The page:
Of course, the group does not respond to the fact that one is jointly responsible for this misery and that a radical U-turn is needed in agriculture, after all, its profit is based on the business model described above. The Basel multi is doing nothing against hunger with its politics, say Schürmann and Lieberherr. “Syngenta is making it worse, even if the company's stated goal is to feed the world. Hunger is a distribution problem and only a distribution problem. There would be enough to easily feed the world one and a half times. "
The Multiwatch association was founded in March 2005 and is made up of NGOs, trade unions, political parties and organizations critical of globalization. The coalition is committed to the observation and publication of human rights violations at Swiss multinational corporations such as Nestlé, Novartis, Glencore Xstrata or Syngenta.
Click to enlarge.
more on the subject
- "There is no room for a fundamental questioning of the neoliberal regime"
Ulrich Thielemann, head of a think tank and former vice director of the Institute for Business Ethics at the University of St.Gallen, on global responsibility and the “Leaders of tomorrow”.
- “Little WEF” for some, “proudly small” for others
On the second weekend in May, the world's elite will meet for the 45th time at the St.Gallen Symposium. To look at the youngsters and think about sensitive issues of our time. Left circles are again calling for protest.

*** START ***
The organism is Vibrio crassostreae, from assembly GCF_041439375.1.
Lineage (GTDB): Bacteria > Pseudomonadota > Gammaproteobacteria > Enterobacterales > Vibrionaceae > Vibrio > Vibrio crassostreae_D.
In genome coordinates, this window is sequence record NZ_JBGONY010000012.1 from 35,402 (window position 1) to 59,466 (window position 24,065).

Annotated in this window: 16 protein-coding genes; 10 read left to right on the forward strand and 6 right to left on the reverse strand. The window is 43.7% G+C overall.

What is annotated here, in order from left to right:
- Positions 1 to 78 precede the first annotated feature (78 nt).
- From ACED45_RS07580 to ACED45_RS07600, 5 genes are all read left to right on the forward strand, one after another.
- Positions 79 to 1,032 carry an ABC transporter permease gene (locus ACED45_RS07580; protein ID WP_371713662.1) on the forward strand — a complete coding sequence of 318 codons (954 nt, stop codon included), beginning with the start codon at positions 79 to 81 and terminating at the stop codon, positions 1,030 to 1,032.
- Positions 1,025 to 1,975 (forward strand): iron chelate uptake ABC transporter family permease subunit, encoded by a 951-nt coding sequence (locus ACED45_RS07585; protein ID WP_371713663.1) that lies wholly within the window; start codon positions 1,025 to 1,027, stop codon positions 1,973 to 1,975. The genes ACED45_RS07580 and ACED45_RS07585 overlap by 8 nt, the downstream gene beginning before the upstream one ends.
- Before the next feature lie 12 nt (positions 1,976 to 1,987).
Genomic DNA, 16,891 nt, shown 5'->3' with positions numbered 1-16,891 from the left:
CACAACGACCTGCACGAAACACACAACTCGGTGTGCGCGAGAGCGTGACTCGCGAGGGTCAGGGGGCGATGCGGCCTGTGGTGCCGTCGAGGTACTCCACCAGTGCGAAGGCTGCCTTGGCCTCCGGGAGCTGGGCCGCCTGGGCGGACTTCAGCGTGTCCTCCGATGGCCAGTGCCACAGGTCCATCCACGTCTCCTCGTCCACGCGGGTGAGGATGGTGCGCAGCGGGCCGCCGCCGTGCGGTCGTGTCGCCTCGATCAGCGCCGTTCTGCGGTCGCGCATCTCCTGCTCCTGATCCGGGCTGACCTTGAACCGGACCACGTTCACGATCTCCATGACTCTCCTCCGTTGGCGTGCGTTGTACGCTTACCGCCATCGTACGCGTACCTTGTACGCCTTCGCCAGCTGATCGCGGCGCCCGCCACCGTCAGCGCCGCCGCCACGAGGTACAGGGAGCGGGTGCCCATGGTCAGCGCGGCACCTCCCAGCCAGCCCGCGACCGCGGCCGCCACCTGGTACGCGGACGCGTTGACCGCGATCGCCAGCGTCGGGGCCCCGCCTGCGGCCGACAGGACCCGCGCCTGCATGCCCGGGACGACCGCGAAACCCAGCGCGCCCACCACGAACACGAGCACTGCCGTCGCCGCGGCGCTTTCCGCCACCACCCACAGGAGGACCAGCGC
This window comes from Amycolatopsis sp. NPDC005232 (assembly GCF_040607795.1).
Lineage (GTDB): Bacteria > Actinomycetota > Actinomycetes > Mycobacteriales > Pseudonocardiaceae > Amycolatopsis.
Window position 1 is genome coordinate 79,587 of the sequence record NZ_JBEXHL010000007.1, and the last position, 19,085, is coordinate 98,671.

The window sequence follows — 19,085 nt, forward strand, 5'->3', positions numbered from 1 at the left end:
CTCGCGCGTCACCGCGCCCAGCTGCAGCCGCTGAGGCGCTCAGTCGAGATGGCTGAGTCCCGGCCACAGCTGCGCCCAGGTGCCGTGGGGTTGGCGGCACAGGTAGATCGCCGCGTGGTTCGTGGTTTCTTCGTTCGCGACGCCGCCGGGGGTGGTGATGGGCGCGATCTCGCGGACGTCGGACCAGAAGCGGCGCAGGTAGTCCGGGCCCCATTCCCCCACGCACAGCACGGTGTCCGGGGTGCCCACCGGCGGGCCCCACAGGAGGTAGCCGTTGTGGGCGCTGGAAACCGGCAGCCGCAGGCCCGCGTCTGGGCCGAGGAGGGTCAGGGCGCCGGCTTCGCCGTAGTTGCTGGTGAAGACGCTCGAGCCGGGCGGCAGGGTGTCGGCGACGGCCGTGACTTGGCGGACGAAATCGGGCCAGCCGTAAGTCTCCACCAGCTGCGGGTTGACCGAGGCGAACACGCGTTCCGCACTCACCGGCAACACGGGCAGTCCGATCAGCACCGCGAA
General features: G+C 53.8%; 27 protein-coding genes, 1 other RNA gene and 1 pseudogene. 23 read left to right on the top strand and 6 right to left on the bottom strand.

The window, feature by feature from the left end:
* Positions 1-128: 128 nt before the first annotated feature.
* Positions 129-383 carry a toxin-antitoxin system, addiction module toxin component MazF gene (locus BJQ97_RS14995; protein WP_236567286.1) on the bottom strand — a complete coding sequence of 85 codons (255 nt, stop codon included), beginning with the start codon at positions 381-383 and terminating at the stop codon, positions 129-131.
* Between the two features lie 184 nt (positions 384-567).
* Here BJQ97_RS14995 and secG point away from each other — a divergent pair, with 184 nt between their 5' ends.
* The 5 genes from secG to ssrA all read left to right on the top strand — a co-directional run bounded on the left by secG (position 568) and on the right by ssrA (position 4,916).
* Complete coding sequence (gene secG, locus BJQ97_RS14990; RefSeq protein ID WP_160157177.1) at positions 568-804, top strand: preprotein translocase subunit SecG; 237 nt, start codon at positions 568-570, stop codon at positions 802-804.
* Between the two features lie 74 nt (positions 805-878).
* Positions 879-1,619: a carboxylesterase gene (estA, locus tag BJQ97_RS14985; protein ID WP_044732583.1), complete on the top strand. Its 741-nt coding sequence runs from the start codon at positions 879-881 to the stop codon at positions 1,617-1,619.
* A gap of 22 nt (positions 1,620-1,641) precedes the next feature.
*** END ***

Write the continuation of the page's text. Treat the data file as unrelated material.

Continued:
- King penguins & menstrual cups
When the “Global Leaders” meet up on the Rosenberg and protests are made in the city below: Then it's the St.Gallen Symposium aka “Little WEF”. Strings was on top. And also heard the unexpected.
- "We have to let this financial system crash"
Saskia Sassen was a guest at the St.Gallen Symposium this year. In an interview, the sociologist explains what first crossed her mind when she entered the HSG campus, why democracy is threatening to collapse and what the markets and the powerful have to do with it.
- "Almost every movement started with a demo"
These days, old and young elites from all over the world will meet for the 46th time at the St.Gallen Symposium on the university grounds. Nico * explains why he protests against this "little WEF" on the Rosenberg.
- "Fogh you!"
“Smash little WEF”: On Saturday there was another protest against the upcoming St.Gallen Symposium at the HSG. However, getting the “leaders of today and tomorrow” to rethink is only the beginning. The real plan: radical change, kill capitalism.
- A rabbit dwarf named Glasenberg
Friday evening. The break between the end of the week and the beginning of the week has just begun. Bahnhofplatz St. Gallen: Several dozen women and men protest against the “Little WEF” at the HSG. After the speeches: the end of the rumble.
- Why do some people bother children
- What are the national parties
- Why are diamonds important
- What should be Canada's national bird
- What can I do for society
- Is Uber good or bad for Jakarta
- How can we pay EMI
- Dating is worth it at all
- Make introverted women like introverted men
- What is a social problem
- Which ethnic groups are considered Aryan?
- Are the Turks seen as Middle Eastern
- How is child poverty in Australia
- Why do telecommunications companies offer business plans
- DuckDuckGo is free
- Why do Muslim countries not have churches?
- What is a planned caste
- Can HPV 16 go away on its own
- Which country has the most resources 1
- Why is yoga practiced in Buddhism
- How old is Stevie Wonder's wife
- What's better than democracy why
- How can I prevent fall-related injuries
- Has google com ever crashed